Letters to the Editor

Your views in 200 words or less



WILDFIRES: Thinned forests won’t be as prone to burning

Re: “Logging can help forests, protect against wildfires” (Off the wire, 6-12).

I could not agree more with the editorial by The Chronicle (Centralia). The problem with forestry in America is that there are too many trees on much of our forestland, resulting in higher fire danger in the West.

The forest can be likened to a garden carrot patch where too many seeds results in a lot of crowded, small carrots. The gardener’s solution is to thin the carrot patch to distribute the seedlings so only large, healthy carrots grow.

Similarly, a thinned forest will be more fire resistant with larger trees more widely

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WILDFIRES: DNR’s plans pay off for Washington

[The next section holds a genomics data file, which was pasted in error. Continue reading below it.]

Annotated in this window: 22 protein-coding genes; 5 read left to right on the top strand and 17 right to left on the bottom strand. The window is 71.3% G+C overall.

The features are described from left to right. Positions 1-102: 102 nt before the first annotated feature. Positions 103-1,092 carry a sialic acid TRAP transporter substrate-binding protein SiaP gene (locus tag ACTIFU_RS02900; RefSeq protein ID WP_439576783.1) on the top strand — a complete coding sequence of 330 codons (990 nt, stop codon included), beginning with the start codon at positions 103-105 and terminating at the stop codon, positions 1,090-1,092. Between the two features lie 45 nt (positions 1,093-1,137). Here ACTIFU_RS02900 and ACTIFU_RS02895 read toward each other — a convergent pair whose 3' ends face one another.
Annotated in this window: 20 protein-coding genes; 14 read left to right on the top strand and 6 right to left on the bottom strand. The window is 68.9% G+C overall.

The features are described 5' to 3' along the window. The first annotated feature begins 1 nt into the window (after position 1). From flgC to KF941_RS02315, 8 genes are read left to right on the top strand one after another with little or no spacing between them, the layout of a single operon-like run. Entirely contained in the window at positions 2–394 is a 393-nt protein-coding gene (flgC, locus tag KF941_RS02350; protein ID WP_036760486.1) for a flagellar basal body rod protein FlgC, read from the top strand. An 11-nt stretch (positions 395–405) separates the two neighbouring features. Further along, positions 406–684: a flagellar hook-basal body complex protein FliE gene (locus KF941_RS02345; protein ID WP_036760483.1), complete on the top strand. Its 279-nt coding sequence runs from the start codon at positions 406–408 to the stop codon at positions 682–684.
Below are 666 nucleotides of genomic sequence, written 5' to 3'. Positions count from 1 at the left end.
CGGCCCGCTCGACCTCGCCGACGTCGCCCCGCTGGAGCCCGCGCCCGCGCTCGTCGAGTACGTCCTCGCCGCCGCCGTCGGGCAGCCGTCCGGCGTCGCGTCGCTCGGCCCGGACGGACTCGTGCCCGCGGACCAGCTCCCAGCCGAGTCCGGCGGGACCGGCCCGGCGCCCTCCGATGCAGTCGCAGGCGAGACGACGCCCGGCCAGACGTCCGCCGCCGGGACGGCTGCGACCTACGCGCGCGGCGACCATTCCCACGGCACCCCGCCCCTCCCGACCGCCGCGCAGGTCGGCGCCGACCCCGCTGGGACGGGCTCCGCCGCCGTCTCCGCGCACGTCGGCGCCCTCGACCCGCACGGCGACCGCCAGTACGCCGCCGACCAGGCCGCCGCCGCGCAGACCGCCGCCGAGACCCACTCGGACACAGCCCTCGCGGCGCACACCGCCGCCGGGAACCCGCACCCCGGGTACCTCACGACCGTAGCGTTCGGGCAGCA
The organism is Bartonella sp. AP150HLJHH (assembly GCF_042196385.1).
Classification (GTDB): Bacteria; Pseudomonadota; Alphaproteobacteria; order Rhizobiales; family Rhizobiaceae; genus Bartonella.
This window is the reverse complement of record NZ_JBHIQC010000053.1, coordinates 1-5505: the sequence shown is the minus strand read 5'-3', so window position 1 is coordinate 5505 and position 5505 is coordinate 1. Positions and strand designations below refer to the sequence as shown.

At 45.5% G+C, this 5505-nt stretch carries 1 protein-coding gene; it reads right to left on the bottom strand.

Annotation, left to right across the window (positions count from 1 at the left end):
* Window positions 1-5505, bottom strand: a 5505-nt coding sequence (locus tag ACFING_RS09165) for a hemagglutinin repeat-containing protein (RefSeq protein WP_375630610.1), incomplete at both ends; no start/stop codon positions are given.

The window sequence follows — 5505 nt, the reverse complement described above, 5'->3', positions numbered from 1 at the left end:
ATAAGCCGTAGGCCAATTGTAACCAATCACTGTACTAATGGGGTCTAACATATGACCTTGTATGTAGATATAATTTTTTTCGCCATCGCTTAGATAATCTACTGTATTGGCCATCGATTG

The front-page article about the state Department of Natural Resources wildfire mitigation plans was generally well done. However, the title – “Money to burn” – may lead readers to believe the concept is inappropriate.

The article itself is positive. A key fact is that in the last five years, $200 million has been spent fighting wildfires, while only $31 million was spent on prevention activities. Paying for better forest health in advance will significantly reduce firefighting costs as well as the millions of dollars in losses not shown in the article.

The U.S. Forest Service (the largest forest landowner in

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WILDFIRES: Don’t waste time, money and lives

It is beyond tragic that 19 young men had to die horrible deaths fighting a naturally occurring phenomenon.

Wildfires thin and enrich our forests. What destroys forests is human intervention: building in wilderness areas and logging to make forests more accessible. Fighting wildfires is a waste of time, money and lives.

Let nature take its course.